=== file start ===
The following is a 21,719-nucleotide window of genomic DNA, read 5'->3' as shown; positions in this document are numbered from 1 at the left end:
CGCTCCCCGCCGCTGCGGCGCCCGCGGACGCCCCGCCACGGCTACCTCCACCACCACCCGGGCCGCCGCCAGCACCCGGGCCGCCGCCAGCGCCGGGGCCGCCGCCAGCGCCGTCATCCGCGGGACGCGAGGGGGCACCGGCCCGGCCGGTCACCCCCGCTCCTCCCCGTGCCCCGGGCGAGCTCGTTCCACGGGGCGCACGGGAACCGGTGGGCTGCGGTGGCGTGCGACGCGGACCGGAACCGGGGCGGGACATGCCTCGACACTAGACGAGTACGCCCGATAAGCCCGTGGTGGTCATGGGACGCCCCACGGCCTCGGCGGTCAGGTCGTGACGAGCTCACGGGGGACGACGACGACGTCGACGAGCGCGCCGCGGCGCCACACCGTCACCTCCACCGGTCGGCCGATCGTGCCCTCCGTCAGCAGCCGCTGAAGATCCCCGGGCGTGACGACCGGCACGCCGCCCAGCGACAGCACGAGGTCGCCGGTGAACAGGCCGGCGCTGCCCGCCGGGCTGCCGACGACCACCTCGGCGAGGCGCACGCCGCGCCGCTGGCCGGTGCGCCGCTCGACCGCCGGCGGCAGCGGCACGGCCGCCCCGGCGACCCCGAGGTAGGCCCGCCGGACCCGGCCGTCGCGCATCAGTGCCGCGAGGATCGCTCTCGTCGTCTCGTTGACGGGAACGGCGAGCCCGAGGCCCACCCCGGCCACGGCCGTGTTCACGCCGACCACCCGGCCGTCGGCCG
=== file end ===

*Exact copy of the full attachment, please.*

The following is a 21,719-nucleotide window of genomic DNA, read 5'->3' as shown; positions in this document are numbered from 1 at the left end:
CGCTCCCCGCCGCTGCGGCGCCCGCGGACGCCCCGCCACGGCTACCTCCACCACCACCCGGGCCGCCGCCAGCACCCGGGCCGCCGCCAGCGCCGGGGCCGCCGCCAGCGCCGTCATCCGCGGGACGCGAGGGGGCACCGGCCCGGCCGGTCACCCCCGCTCCTCCCCGTGCCCCGGGCGAGCTCGTTCCACGGGGCGCACGGGAACCGGTGGGCTGCGGTGGCGTGCGACGCGGACCGGAACCGGGGCGGGACATGCCTCGACACTAGACGAGTACGCCCGATAAGCCCGTGGTGGTCATGGGACGCCCCACGGCCTCGGCGGTCAGGTCGTGACGAGCTCACGGGGGACGACGACGACGTCGACGAGCGCGCCGCGGCGCCACACCGTCACCTCCACCGGTCGGCCGATCGTGCCCTCCGTCAGCAGCCGCTGAAGATCCCCGGGCGTGACGACCGGCACGCCGCCCAGCGACAGCACGAGGTCGCCGGTGAACAGGCCGGCGCTGCCCGCCGGGCTGCCGACGACCACCTCGGCGAGGCGCACGCCGCGCCGCTGGCCGGTGCGCCGCTCGACCGCCGGCGGCAGCGGCACGGCCGCCCCGGCGACCCCGAGGTAGGCCCGCCGGACCCGGCCGTCGCGCATCAGTGCCGCGAGGATCGCTCTCGTCGTCTCGTTGACGGGAACGGCGAGCCCGAGGCCCACCCCGGCCACGGCCGTGTTCACGCCGACCACCCGGCCGTCGGCCG